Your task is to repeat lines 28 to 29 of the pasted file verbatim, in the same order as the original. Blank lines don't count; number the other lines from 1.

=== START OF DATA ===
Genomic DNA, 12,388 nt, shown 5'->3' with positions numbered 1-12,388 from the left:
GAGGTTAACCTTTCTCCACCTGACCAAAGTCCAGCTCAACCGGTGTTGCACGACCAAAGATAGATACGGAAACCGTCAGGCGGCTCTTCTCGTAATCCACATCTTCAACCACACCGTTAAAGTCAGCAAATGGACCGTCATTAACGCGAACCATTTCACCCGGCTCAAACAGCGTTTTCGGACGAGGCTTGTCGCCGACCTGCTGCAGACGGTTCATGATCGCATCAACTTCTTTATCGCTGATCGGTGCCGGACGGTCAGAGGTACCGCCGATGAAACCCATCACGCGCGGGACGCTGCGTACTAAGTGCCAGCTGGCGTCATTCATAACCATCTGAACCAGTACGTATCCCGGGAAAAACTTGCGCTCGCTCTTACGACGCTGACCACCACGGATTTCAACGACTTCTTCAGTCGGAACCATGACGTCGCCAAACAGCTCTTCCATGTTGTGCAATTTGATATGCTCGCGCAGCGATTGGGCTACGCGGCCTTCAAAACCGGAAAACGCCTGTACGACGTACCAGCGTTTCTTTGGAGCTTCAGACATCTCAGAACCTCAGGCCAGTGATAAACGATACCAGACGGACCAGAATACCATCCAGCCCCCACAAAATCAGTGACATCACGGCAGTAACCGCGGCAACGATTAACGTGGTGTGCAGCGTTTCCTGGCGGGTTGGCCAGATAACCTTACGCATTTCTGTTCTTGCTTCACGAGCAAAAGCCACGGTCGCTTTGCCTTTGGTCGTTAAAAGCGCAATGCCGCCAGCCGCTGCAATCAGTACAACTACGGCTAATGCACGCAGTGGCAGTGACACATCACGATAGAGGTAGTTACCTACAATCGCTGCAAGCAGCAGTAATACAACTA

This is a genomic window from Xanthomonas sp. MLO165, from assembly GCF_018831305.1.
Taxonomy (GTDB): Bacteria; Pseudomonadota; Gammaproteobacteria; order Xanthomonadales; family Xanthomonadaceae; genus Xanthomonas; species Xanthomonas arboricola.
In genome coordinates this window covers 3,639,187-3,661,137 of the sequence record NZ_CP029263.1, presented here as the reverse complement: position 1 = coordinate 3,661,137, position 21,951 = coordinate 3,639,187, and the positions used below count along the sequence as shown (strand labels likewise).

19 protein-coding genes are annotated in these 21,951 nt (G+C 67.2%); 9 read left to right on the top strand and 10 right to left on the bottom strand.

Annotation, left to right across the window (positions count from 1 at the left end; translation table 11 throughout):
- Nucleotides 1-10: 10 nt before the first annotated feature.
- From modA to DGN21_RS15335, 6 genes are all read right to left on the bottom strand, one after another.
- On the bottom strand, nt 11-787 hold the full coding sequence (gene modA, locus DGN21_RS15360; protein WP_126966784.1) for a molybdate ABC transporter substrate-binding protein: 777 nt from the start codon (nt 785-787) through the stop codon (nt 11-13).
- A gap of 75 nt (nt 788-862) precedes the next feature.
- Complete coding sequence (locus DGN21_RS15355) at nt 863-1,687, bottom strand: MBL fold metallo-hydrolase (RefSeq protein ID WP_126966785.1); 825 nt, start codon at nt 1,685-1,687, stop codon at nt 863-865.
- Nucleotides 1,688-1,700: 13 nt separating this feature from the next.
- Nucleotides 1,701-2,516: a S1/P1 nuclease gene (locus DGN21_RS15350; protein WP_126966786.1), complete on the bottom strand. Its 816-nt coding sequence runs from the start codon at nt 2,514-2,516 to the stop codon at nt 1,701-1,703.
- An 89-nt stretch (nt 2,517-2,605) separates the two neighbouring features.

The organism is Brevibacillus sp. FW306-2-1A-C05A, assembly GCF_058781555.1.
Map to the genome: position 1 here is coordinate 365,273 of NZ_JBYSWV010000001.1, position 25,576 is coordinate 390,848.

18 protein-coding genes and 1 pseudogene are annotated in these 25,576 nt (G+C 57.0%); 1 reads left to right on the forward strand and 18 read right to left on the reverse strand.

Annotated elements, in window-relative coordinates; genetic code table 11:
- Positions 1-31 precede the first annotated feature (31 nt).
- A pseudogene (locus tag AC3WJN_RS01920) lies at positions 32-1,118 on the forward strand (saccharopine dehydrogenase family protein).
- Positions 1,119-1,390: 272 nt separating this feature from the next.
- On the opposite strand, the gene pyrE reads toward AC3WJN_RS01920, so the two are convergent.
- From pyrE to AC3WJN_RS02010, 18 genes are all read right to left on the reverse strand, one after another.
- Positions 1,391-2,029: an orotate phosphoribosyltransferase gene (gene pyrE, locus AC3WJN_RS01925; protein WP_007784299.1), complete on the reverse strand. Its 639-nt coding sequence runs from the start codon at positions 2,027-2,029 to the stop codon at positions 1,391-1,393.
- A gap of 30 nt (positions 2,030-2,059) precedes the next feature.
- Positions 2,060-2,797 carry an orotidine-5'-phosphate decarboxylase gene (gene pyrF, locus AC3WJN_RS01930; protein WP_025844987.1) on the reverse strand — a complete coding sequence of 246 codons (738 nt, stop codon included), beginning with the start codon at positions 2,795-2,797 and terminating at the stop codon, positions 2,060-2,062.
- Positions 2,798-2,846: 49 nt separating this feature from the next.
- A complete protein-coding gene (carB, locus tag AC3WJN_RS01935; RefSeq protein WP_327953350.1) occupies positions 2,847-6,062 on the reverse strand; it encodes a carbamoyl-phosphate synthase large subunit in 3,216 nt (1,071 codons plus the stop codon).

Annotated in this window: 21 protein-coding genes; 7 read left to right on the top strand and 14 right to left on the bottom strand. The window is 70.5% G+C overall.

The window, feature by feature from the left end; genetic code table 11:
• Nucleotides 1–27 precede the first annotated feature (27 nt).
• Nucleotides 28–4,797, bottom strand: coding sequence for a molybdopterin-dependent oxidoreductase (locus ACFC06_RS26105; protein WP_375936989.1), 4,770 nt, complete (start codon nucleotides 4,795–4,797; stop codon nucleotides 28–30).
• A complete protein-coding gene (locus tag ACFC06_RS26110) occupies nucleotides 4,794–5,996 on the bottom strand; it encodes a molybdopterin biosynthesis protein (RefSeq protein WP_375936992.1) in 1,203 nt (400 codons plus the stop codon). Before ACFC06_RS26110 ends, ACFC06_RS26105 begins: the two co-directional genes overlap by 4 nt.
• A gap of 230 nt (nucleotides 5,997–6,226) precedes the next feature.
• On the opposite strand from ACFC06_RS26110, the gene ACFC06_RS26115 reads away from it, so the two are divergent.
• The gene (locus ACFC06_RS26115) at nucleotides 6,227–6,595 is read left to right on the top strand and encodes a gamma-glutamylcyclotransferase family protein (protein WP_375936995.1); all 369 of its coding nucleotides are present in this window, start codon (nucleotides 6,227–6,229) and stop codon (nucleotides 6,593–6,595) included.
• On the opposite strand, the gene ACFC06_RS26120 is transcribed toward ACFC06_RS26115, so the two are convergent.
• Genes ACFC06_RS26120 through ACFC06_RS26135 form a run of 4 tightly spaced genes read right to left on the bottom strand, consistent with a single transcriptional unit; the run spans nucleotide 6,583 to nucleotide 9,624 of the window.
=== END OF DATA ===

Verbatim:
- Positions 2,798-2,846: 49 nt separating this feature from the next.
- A complete protein-coding gene (carB, locus tag AC3WJN_RS01935; RefSeq protein WP_327953350.1) occupies positions 2,847-6,062 on the reverse strand; it encodes a carbamoyl-phosphate synthase large subunit in 3,216 nt (1,071 codons plus the stop codon).